Nancy Dawson Mezzotint
(Picture: 10.5"x8" Stand: 11.5"x6"x8")
Depicted in this lovely portrait is the British dancer Nancy Dawson (c. 1728–1767). Dawson, née Ann Newton, was popular in London and known for her hornpipe, a type of dance common in Ireland and Britain. While not much is known of her life, she was one of the few dancers to be immortalized in print. The portrait has been made using a type of printing method known as mezzotint. This method of print creates images not through the use of lines, but rather through the use of different tones and shades, creating soft, almost pastel-like works of art. At this time, mezzotints were printed with black ink. This print, therefore, is likely to have been hand coloured, which was a common practice for prints. Beyond providing the name of the sitter, the inscription beneath the portrait also mentions the name of the printer, James Watson (c. 1740–1790), and the person for whom the print was made, John Bowles (1701–1790). Watson was one of the leading mezzotint printers in London, though he hailed from Ireland. Bowles was British and worked in his family business of publishing prints. It is believed that Dawson was Bowles’s mistress. This portrait provides a fascinating glimpse into the lives of Londoners in the 18th century and is a beautiful example of the mezzotint medium. It is sure to be a wonderful addition to any historical or art historical collection.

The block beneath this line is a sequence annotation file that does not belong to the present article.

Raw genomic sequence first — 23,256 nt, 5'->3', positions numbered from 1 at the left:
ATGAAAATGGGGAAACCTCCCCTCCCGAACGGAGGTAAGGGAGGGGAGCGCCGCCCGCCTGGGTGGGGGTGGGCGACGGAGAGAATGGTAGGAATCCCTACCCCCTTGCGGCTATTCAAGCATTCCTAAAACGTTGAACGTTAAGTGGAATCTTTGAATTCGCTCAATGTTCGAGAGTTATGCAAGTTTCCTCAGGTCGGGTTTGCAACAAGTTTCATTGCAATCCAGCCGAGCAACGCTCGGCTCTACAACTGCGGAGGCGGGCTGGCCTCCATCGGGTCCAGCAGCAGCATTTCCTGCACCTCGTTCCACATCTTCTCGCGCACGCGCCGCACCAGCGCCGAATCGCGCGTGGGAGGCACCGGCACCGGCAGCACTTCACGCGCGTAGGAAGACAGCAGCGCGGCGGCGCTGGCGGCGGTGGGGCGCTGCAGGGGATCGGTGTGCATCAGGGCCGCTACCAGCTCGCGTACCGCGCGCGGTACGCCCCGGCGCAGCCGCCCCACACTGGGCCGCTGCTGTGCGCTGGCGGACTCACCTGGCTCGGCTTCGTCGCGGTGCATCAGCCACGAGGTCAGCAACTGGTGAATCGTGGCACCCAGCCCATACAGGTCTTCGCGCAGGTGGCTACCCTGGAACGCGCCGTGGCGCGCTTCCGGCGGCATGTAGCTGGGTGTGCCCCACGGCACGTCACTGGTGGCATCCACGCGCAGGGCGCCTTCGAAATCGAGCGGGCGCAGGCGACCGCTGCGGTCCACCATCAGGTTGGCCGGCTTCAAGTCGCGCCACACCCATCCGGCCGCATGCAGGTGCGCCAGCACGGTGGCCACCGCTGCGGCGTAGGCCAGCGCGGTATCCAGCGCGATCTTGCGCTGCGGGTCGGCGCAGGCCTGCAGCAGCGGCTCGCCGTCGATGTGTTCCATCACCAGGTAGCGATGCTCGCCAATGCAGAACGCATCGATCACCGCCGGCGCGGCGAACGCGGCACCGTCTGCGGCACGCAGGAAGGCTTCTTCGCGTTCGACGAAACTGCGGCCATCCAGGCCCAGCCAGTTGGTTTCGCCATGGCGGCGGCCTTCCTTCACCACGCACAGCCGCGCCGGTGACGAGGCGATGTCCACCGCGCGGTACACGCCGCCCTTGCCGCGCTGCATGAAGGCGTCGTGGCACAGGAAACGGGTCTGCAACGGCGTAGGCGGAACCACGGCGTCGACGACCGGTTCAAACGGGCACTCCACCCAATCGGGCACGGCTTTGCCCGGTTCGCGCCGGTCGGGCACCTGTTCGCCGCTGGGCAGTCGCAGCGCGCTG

At this time in history Britain was experiencing an eventful century; while many scientific discoveries and industrial developments were being made, great works of poetry, theatre, and opera were also being written and performed in London for the first time. Politically, however, the century was marked with multiple wars, including the Seven Years Wars from 1756–1763, in which Prussia and Britain fought against France and Austria.